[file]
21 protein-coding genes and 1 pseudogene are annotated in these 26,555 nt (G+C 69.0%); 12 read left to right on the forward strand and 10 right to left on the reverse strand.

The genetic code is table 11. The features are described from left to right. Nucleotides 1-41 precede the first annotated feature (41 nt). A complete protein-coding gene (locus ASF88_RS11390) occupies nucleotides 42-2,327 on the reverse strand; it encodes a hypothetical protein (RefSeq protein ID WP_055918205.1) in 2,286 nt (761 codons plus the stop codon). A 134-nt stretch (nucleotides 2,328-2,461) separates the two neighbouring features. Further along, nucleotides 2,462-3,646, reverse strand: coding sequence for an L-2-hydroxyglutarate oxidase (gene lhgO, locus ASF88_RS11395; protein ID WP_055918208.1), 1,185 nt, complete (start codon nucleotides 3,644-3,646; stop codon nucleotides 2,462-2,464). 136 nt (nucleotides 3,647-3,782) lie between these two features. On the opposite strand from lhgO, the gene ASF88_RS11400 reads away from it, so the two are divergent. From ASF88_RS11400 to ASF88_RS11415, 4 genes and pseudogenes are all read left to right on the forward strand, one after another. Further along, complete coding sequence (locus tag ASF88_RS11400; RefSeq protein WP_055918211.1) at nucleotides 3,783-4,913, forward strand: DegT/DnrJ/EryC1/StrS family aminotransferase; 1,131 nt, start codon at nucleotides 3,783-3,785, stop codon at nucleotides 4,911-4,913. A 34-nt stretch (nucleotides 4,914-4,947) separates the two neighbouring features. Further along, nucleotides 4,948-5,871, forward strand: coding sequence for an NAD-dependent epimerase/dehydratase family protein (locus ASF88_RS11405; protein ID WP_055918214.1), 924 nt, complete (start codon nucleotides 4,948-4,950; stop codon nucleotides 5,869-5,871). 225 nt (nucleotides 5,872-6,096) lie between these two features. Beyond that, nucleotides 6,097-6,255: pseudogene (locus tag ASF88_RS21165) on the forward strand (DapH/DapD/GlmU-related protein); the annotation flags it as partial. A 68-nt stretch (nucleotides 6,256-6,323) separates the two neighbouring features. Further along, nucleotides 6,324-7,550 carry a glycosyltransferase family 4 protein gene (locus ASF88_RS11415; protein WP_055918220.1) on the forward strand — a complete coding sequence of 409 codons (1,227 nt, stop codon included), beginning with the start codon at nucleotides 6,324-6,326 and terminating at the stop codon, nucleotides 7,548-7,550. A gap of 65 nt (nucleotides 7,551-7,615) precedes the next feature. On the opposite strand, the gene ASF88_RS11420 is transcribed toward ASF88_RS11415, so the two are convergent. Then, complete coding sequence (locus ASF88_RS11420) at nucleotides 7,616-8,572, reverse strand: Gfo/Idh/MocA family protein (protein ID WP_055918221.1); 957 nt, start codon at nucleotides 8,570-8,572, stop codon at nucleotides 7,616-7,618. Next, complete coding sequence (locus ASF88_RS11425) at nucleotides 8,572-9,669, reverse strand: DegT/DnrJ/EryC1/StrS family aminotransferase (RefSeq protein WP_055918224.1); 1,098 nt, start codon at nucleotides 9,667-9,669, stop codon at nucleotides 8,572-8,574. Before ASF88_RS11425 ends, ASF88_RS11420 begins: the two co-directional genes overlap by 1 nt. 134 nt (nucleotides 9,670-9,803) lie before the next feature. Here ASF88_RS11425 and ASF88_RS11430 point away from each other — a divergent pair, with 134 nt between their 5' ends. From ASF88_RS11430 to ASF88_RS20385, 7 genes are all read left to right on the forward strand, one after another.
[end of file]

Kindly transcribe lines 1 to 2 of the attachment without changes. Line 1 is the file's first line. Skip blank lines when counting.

21 protein-coding genes and 1 pseudogene are annotated in these 26,555 nt (G+C 69.0%); 12 read left to right on the forward strand and 10 right to left on the reverse strand.

The genetic code is table 11. The features are described from left to right. Nucleotides 1-41 precede the first annotated feature (41 nt). A complete protein-coding gene (locus ASF88_RS11390) occupies nucleotides 42-2,327 on the reverse strand; it encodes a hypothetical protein (RefSeq protein ID WP_055918205.1) in 2,286 nt (761 codons plus the stop codon). A 134-nt stretch (nucleotides 2,328-2,461) separates the two neighbouring features. Further along, nucleotides 2,462-3,646, reverse strand: coding sequence for an L-2-hydroxyglutarate oxidase (gene lhgO, locus ASF88_RS11395; protein ID WP_055918208.1), 1,185 nt, complete (start codon nucleotides 3,644-3,646; stop codon nucleotides 2,462-2,464). 136 nt (nucleotides 3,647-3,782) lie between these two features. On the opposite strand from lhgO, the gene ASF88_RS11400 reads away from it, so the two are divergent. From ASF88_RS11400 to ASF88_RS11415, 4 genes and pseudogenes are all read left to right on the forward strand, one after another. Further along, complete coding sequence (locus tag ASF88_RS11400; RefSeq protein WP_055918211.1) at nucleotides 3,783-4,913, forward strand: DegT/DnrJ/EryC1/StrS family aminotransferase; 1,131 nt, start codon at nucleotides 3,783-3,785, stop codon at nucleotides 4,911-4,913. A 34-nt stretch (nucleotides 4,914-4,947) separates the two neighbouring features. Further along, nucleotides 4,948-5,871, forward strand: coding sequence for an NAD-dependent epimerase/dehydratase family protein (locus ASF88_RS11405; protein ID WP_055918214.1), 924 nt, complete (start codon nucleotides 4,948-4,950; stop codon nucleotides 5,869-5,871). 225 nt (nucleotides 5,872-6,096) lie between these two features. Beyond that, nucleotides 6,097-6,255: pseudogene (locus tag ASF88_RS21165) on the forward strand (DapH/DapD/GlmU-related protein); the annotation flags it as partial. A 68-nt stretch (nucleotides 6,256-6,323) separates the two neighbouring features. Further along, nucleotides 6,324-7,550 carry a glycosyltransferase family 4 protein gene (locus ASF88_RS11415; protein WP_055918220.1) on the forward strand — a complete coding sequence of 409 codons (1,227 nt, stop codon included), beginning with the start codon at nucleotides 6,324-6,326 and terminating at the stop codon, nucleotides 7,548-7,550. A gap of 65 nt (nucleotides 7,551-7,615) precedes the next feature. On the opposite strand, the gene ASF88_RS11420 is transcribed toward ASF88_RS11415, so the two are convergent. Then, complete coding sequence (locus ASF88_RS11420) at nucleotides 7,616-8,572, reverse strand: Gfo/Idh/MocA family protein (protein ID WP_055918221.1); 957 nt, start codon at nucleotides 8,570-8,572, stop codon at nucleotides 7,616-7,618. Next, complete coding sequence (locus ASF88_RS11425) at nucleotides 8,572-9,669, reverse strand: DegT/DnrJ/EryC1/StrS family aminotransferase (RefSeq protein WP_055918224.1); 1,098 nt, start codon at nucleotides 9,667-9,669, stop codon at nucleotides 8,572-8,574. Before ASF88_RS11425 ends, ASF88_RS11420 begins: the two co-directional genes overlap by 1 nt. 134 nt (nucleotides 9,670-9,803) lie before the next feature. Here ASF88_RS11425 and ASF88_RS11430 point away from each other — a divergent pair, with 134 nt between their 5' ends. From ASF88_RS11430 to ASF88_RS20385, 7 genes are all read left to right on the forward strand, one after another.